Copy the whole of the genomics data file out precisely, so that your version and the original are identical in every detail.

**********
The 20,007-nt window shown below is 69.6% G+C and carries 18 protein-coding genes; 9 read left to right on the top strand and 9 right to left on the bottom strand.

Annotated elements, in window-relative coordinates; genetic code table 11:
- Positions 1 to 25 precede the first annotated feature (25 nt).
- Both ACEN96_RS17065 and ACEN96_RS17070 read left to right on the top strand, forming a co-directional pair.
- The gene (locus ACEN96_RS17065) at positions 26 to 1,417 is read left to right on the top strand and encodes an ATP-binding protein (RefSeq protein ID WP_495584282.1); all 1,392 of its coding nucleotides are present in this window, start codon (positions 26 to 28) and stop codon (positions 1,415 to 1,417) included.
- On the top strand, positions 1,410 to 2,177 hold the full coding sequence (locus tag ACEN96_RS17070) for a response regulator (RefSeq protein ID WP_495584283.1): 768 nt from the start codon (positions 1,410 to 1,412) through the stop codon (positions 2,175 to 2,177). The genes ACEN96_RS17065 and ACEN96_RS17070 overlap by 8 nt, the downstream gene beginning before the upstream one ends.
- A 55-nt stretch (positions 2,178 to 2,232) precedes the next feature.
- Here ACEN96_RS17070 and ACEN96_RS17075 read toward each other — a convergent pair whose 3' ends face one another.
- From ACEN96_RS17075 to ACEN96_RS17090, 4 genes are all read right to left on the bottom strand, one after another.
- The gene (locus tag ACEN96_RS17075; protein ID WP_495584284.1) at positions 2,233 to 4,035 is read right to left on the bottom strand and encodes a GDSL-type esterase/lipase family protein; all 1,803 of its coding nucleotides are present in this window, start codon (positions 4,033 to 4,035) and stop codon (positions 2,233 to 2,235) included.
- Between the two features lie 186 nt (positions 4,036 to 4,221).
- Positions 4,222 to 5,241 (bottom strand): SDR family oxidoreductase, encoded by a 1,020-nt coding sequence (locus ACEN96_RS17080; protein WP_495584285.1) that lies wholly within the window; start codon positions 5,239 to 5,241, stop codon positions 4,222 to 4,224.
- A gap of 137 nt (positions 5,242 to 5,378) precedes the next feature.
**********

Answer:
The 20,007-nt window shown below is 69.6% G+C and carries 18 protein-coding genes; 9 read left to right on the top strand and 9 right to left on the bottom strand.

Annotated elements, in window-relative coordinates; genetic code table 11:
- Positions 1 to 25 precede the first annotated feature (25 nt).
- Both ACEN96_RS17065 and ACEN96_RS17070 read left to right on the top strand, forming a co-directional pair.
- The gene (locus ACEN96_RS17065) at positions 26 to 1,417 is read left to right on the top strand and encodes an ATP-binding protein (RefSeq protein ID WP_495584282.1); all 1,392 of its coding nucleotides are present in this window, start codon (positions 26 to 28) and stop codon (positions 1,415 to 1,417) included.
- On the top strand, positions 1,410 to 2,177 hold the full coding sequence (locus tag ACEN96_RS17070) for a response regulator (RefSeq protein ID WP_495584283.1): 768 nt from the start codon (positions 1,410 to 1,412) through the stop codon (positions 2,175 to 2,177). The genes ACEN96_RS17065 and ACEN96_RS17070 overlap by 8 nt, the downstream gene beginning before the upstream one ends.
- A 55-nt stretch (positions 2,178 to 2,232) precedes the next feature.
- Here ACEN96_RS17070 and ACEN96_RS17075 read toward each other — a convergent pair whose 3' ends face one another.
- From ACEN96_RS17075 to ACEN96_RS17090, 4 genes are all read right to left on the bottom strand, one after another.
- The gene (locus tag ACEN96_RS17075; protein ID WP_495584284.1) at positions 2,233 to 4,035 is read right to left on the bottom strand and encodes a GDSL-type esterase/lipase family protein; all 1,803 of its coding nucleotides are present in this window, start codon (positions 4,033 to 4,035) and stop codon (positions 2,233 to 2,235) included.
- Between the two features lie 186 nt (positions 4,036 to 4,221).
- Positions 4,222 to 5,241 (bottom strand): SDR family oxidoreductase, encoded by a 1,020-nt coding sequence (locus ACEN96_RS17080; protein WP_495584285.1) that lies wholly within the window; start codon positions 5,239 to 5,241, stop codon positions 4,222 to 4,224.
- A gap of 137 nt (positions 5,242 to 5,378) precedes the next feature.